Paul's writings have three well-known passages in which he lists a number of spiritual gifts.
1 Corinthians 12:4-8 (NRSV):
"To each is given the manifestation of the Spirit for the common good. To one is given through the Spirit the utterance of wisdom, and to another the utterance of knowledge according to the same Spirit, to another faith by the same Spirit, to another gifts of healing by the one Spirit, to another the working of miracles, to another prophecy, to another the discernment of spirits, to another various kinds of tongues, to another the interpretation of tongues. All these are activated by one and the same Spirit, who allots to each one individually just as the Spirit chooses."
"As in one body we have many members, and not all the members have the same function, so we, who are many, are one body in Christ, and individually we are members one of another. We have gifts that differ according to the grace given to us: prophecy, in proportion to faith; ministry, in ministering; the teacher, in teaching; the exhorter, in exhortation; the giver, in generosity; the leader, in diligence; the compassionate, in cheerfulness."
"The gifts he gave were that some would be apostles, some prophets, some evangelists, some pastors and teachers, to equip the saints for the work of ministry, for building up the body of Christ, until all of us come to the unity of the faith and of the knowledge of the Son of God, to maturity, to the measure of the full stature of Christ."
These lists have made their way into spiritual gifts tests, where a person answers some questions, and then the test tells you which of the gifts above might be yours. A fundamental premise of the tests is the idea of 1 Corinthians 12:4--"to each" is given a manifestation of the Spirit. The idea is thus that everyone has at least one of these gifts, and the test is designed to tell you which one.
The popularity of these tests shows that Christians have found them beneficial or at least pleasurable. No doubt part of their popularity lies in the same fascination we might have with personality tests in general, the delight we experience to know and hear about ourselves. And how much more meaningful to hear about ourselves from God than from a psychologist! Like Rick Warren's The Purpose Driven Life, spiritual gift tests feed a sense that God has given us a clear cut destiny, purpose, and meaning in this world.
There is a great deal that is positive about this spiritual gift phenomenon. For example, we all do have a place in the body of Christ, as 1 Corinthians 12 clearly indicates. Some of us may seem to be "weaker" parts (12:22) or be thought "less honorable" (12:23), but God gives extra honor to these "inferior" members to make up for it (12:24). God loves us all equally, even though some gifts are more central and prominent than others.
At the same time, we might keep a number of considerations in mind as we think about spiritual gifts and spiritual gift tests. For one, the three lists are not the same. For example, Paul only mentions the gift of tongues in 1 Corinthians, as he addresses a church where tongues stands at the heart of disorderly worship (1 Cor. 14). Exhortation and compassion are only in Romans. In short, none of these lists are absolute lists.
Spiritual gift tests thus do several questionable things with these lists. Primarily, they do not recognize the contextual and situational nature of these lists. For example, we have no reason to think, either in 1 Corinthians or Romans, that Paul thought he was providing an exhaustive or timeless list of spiritual gifts. Further, we have no clear basis on which to treat each gift as fully distinguishable from the others. Is healing completely distinguishable from performing miracles? How much does pastoring, teaching, or ministering overlap?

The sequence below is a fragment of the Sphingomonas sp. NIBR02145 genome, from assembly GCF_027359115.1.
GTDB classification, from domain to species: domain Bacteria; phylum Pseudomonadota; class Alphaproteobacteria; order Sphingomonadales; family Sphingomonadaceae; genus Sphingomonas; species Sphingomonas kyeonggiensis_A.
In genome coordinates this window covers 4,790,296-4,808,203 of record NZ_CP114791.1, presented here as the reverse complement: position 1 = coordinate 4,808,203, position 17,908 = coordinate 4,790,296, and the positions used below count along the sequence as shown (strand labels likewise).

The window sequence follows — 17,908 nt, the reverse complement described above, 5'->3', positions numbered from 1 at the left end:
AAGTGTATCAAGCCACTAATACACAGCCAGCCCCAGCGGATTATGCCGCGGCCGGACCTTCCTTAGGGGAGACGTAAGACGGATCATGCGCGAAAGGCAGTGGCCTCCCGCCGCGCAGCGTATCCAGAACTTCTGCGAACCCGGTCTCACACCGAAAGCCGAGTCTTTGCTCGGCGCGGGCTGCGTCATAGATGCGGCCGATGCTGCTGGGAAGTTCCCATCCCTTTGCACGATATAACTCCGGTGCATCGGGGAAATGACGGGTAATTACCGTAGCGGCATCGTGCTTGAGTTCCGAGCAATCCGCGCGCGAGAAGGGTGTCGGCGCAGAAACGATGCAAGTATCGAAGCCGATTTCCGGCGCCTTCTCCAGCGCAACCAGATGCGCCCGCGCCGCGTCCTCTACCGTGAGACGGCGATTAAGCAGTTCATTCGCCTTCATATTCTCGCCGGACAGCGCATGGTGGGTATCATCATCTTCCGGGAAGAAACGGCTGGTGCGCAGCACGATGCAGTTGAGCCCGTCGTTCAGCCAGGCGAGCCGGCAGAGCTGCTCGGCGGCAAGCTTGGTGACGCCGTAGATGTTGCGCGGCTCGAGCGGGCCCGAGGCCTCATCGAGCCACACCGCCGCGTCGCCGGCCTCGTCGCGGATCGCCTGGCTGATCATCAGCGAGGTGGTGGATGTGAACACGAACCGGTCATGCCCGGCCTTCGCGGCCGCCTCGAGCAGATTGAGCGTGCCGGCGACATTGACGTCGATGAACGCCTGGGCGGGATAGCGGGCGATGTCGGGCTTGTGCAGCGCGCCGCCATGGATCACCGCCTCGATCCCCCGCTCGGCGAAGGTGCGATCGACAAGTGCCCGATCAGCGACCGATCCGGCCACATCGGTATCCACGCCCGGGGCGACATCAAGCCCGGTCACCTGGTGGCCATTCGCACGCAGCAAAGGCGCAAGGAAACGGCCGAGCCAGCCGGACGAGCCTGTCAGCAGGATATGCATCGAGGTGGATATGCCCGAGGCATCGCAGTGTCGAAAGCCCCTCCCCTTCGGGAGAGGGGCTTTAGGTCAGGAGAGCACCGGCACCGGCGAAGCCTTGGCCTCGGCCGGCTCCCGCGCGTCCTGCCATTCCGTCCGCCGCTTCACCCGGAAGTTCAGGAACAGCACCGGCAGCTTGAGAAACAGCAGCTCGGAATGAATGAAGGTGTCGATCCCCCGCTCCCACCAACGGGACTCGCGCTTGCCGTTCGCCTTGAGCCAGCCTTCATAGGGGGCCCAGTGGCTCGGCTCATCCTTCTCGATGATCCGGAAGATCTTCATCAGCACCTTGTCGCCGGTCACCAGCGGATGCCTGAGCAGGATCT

So it would seem that spiritual gift tests sometimes mistake the scope of these passages. It treats the lists as exhaustive, when we have no reason to think Paul intended them that way. Another thing to keep in mind is that Paul was addressing ancient audiences, not modern ones. We would fairly quickly recognize that those who live in the United States will tend to think of themselves as individuals differently than a person from China, Africa, or Afghanistan. How much more, then, would those who lived two thousand years ago!
We are so familiar with the words of Scripture that it is difficult for us to hear their foreignness. Our parents and traditions have naturalized them, reshaped their meaning to fit with who we are and our conceptions of the world. We feel like we are reading about people who were just like us, not realizing that a person from Africa or a two-thirds world country is much more likely to hear the original connotations of the biblical books than we are.
It may very well be, therefore, that we should use knowledge of our own time and culture to create gift lists for our own context. Are there really apostles today? Certainly there are not any who fit either the definition of Acts 1:21-22 or Paul's own implicit sense in 1 Corinthians 9:1. We may very well have prophets among us today, but none who are foundational to the church in the manner of Ephesians 2:20.
So the lists of spiritual gifts in 1 Corinthians, Romans, and Ephesians are probably much more general and impressionistic than timeless or exhaustive. They are a snapshot of some of the spiritual gifts that were in play in the first century. But it is probably a bit skewed to make them into a fixed list of distinct gifts that you can test yourself for. The apostle Paul would likely find our tests not a little peculiar, and our tendency to universalize and absolutize these lists are symptomatic of our more general lack of awareness of the distance between us and the original meaning of these texts.